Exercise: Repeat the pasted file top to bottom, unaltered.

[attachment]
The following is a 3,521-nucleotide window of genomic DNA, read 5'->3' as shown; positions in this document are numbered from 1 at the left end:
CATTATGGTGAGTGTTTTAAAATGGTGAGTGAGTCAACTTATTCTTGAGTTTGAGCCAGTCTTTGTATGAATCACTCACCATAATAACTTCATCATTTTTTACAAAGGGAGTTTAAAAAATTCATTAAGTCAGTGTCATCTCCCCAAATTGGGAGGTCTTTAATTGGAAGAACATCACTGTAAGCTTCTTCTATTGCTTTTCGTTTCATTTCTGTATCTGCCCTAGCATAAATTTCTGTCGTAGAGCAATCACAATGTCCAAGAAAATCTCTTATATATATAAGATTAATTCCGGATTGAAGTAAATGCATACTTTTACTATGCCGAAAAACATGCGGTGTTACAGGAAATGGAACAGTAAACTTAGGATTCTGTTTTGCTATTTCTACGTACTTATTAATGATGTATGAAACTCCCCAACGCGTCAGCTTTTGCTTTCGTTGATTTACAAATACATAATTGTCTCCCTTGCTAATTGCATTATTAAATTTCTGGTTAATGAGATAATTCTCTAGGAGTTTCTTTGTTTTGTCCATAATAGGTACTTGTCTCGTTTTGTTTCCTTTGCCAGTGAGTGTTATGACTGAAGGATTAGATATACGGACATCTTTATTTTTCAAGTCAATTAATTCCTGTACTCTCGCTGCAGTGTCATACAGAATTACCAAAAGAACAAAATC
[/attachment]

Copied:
The following is a 3,521-nucleotide window of genomic DNA, read 5'->3' as shown; positions in this document are numbered from 1 at the left end:
CATTATGGTGAGTGTTTTAAAATGGTGAGTGAGTCAACTTATTCTTGAGTTTGAGCCAGTCTTTGTATGAATCACTCACCATAATAACTTCATCATTTTTTACAAAGGGAGTTTAAAAAATTCATTAAGTCAGTGTCATCTCCCCAAATTGGGAGGTCTTTAATTGGAAGAACATCACTGTAAGCTTCTTCTATTGCTTTTCGTTTCATTTCTGTATCTGCCCTAGCATAAATTTCTGTCGTAGAGCAATCACAATGTCCAAGAAAATCTCTTATATATATAAGATTAATTCCGGATTGAAGTAAATGCATACTTTTACTATGCCGAAAAACATGCGGTGTTACAGGAAATGGAACAGTAAACTTAGGATTCTGTTTTGCTATTTCTACGTACTTATTAATGATGTATGAAACTCCCCAACGCGTCAGCTTTTGCTTTCGTTGATTTACAAATACATAATTGTCTCCCTTGCTAATTGCATTATTAAATTTCTGGTTAATGAGATAATTCTCTAGGAGTTTCTTTGTTTTGTCCATAATAGGTACTTGTCTCGTTTTGTTTCCTTTGCCAGTGAGTGTTATGACTGAAGGATTAGATATACGGACATCTTTATTTTTCAAGTCAATTAATTCCTGTACTCTCGCTGCAGTGTCATACAGAATTACCAAAAGAACAAAATC